That's going to hurt in the morning.
That’s going to hurt in the morning.

Nick: Like you said, the emotion just drips off the panel. These aren’t characters we have a pre-existing knowledge of, such as Batman or Superman, where we as readers would have a solid understanding of how each character might react to a given situation. Rather, almost the entire emotional weight of the story falls on the artists. They must convey reactions and effects through body language and facial reactions, and the artists do a fantastic job of meeting the challenge. I really can’t say enough about how effective the art was. That first scene, as we’ve already discussed, shows readers that the bar is going to be set pretty damn high, and the quality never really dips noticeably from there.

Greg: With that said, let’s get down to the cast of characters, which is pretty extensive for a four-issue volume. We meet the Plutonian, his lobotomized former sidekick Samsara, the seven members of the Paradigm and even several of the supervillains who once opposed Plutonian.

Which characters stood out the most to you?

Nick: Strangely enough, it may have been Alana Patel, the Plutonian’s one-time love interest. Their relationship is a clear analogue for that of Clark Kent and Lois Lane, with a drastically different reaction to the news of her lover being an all-powerful superhero.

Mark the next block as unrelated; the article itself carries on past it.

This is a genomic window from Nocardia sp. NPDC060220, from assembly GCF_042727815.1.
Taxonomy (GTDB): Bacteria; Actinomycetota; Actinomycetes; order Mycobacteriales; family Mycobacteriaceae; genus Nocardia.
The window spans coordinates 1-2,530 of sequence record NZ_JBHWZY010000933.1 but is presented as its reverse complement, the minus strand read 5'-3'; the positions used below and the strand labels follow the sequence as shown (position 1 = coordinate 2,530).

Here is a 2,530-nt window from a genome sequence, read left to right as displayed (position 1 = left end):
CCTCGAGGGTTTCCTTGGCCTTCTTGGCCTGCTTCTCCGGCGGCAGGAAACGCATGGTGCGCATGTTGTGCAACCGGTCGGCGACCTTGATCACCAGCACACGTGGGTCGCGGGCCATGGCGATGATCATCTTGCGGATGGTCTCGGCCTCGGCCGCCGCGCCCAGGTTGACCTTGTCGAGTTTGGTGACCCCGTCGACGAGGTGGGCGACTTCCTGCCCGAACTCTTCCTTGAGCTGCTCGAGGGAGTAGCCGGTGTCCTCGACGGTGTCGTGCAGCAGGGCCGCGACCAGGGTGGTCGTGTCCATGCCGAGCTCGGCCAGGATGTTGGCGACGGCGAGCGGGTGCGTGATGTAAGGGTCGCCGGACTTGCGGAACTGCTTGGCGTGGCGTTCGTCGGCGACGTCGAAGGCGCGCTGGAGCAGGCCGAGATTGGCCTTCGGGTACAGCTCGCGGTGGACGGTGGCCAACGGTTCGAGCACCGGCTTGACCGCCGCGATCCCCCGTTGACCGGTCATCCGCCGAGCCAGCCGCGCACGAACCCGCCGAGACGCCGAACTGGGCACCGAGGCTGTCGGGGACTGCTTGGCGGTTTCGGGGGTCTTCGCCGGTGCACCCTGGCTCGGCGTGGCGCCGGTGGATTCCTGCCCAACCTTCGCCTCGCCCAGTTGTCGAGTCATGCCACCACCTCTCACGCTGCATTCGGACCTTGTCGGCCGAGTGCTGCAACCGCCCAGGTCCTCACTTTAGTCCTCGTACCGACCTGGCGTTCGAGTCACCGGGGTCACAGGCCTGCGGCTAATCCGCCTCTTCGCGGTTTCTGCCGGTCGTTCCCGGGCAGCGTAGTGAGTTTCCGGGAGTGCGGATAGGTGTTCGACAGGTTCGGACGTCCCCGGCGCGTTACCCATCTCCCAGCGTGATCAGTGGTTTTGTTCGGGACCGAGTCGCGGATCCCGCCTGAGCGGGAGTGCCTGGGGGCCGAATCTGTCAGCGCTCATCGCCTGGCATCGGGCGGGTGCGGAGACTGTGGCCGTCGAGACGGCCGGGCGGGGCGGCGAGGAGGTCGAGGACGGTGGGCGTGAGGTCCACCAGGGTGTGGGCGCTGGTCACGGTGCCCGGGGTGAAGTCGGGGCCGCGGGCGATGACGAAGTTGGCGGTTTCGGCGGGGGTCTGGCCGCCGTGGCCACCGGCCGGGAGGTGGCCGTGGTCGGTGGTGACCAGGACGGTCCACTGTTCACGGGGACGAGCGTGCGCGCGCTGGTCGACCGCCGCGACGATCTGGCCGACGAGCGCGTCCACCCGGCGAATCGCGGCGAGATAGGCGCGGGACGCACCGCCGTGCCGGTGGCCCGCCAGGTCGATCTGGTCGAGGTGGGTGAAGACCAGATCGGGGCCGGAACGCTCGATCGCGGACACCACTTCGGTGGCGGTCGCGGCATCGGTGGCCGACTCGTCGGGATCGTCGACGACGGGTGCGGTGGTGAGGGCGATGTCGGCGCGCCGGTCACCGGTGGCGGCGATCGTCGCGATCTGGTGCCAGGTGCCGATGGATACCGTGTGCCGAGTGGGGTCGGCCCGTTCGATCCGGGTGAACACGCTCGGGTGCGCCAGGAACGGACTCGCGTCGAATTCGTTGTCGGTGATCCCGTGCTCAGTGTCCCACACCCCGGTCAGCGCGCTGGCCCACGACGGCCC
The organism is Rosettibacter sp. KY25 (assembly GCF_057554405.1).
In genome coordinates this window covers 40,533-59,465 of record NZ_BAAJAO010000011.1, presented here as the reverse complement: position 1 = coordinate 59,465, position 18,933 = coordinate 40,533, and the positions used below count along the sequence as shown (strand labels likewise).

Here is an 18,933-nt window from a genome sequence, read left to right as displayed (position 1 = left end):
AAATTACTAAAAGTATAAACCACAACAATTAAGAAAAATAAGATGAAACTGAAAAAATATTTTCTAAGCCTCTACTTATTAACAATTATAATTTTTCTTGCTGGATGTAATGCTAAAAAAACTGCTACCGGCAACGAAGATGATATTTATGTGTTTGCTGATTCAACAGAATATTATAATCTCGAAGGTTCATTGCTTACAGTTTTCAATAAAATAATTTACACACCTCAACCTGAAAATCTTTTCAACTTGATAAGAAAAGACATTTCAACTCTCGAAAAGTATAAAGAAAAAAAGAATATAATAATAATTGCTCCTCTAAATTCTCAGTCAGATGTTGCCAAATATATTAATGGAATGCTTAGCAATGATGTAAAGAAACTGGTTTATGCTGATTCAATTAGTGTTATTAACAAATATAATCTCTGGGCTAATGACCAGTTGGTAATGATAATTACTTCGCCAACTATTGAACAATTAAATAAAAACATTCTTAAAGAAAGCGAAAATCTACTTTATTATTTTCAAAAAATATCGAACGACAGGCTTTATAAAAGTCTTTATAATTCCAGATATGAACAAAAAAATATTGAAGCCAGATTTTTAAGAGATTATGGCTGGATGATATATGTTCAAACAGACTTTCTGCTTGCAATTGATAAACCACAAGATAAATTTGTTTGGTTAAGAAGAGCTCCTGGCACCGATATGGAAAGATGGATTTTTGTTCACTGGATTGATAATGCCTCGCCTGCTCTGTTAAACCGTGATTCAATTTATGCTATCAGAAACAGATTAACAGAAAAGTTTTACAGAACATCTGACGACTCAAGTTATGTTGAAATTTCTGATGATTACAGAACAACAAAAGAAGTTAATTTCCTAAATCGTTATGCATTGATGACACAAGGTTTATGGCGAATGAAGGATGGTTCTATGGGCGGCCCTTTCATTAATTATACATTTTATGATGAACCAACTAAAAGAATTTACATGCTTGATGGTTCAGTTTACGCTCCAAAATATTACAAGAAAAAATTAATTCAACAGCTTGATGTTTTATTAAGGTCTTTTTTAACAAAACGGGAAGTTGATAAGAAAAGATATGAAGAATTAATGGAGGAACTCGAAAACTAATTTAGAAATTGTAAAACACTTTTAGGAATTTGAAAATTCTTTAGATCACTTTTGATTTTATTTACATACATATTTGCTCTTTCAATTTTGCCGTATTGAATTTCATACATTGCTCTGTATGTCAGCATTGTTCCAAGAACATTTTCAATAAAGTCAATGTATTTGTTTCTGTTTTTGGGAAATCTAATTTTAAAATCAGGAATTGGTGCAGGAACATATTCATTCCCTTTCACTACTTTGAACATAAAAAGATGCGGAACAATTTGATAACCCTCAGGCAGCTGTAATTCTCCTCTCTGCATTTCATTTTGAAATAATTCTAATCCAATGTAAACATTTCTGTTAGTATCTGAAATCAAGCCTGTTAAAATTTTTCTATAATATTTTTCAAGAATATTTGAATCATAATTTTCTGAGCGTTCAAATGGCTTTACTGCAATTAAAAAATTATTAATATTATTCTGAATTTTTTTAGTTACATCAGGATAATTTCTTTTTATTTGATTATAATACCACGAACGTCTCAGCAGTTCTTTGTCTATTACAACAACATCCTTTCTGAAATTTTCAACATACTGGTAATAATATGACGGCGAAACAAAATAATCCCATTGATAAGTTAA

Greg: Ha! I was actually going to point to Alana as one of my choices as well. I found her character to be particularly intriguing, as the first time we meet her, she invites Kaidan (one of the Paradigm) to kill her, assuming she’s there at Tony’s behest. And while her reaction to the secret identity revelation is, perhaps, only human, it certainly adds some weight to Plutonian’s mental baggage.

Nick: Other than Alana, I think Samsara was fascinating, and it seems as if he knows more about the Plutonian than has currently been revealed. The rest of the Paradigm have me interested, but I feel like I need to read more of their interactions to get a good read on who they really are. I do like the idea of them tracking down the Plutonian’s one-time arch-nemesis Modeus, who seems to be the only one capable of hurting him.

Greg: Obviously, the Plutonian himself is a fascinating character. Though we boiled him down to a Superman analog above, he’s completely unique in many facets. Unlike our Superman, he doesn’t seem to have the same inherent sense of morality and unshakable resolve, though in this volume we’re not completely shown what causes him to veer from what was clearly a heroic path.

Qubit, the leader of the Paradigm, is really the only member of the group that gets a major focus in this volume, and he seems torn between guilt and anger as a result of the Plutonian’s actions. For me, though, Kaidan (with her unique spirit powers) seemed the most intriguing in these early issues. She appears completely confident in herself and her powers, though the whole group is hopelessly outgunned, or so it seems.

Qubit and his ... interesting choice of hairstyle.
Qubit and his … interesting choice of hairstyle.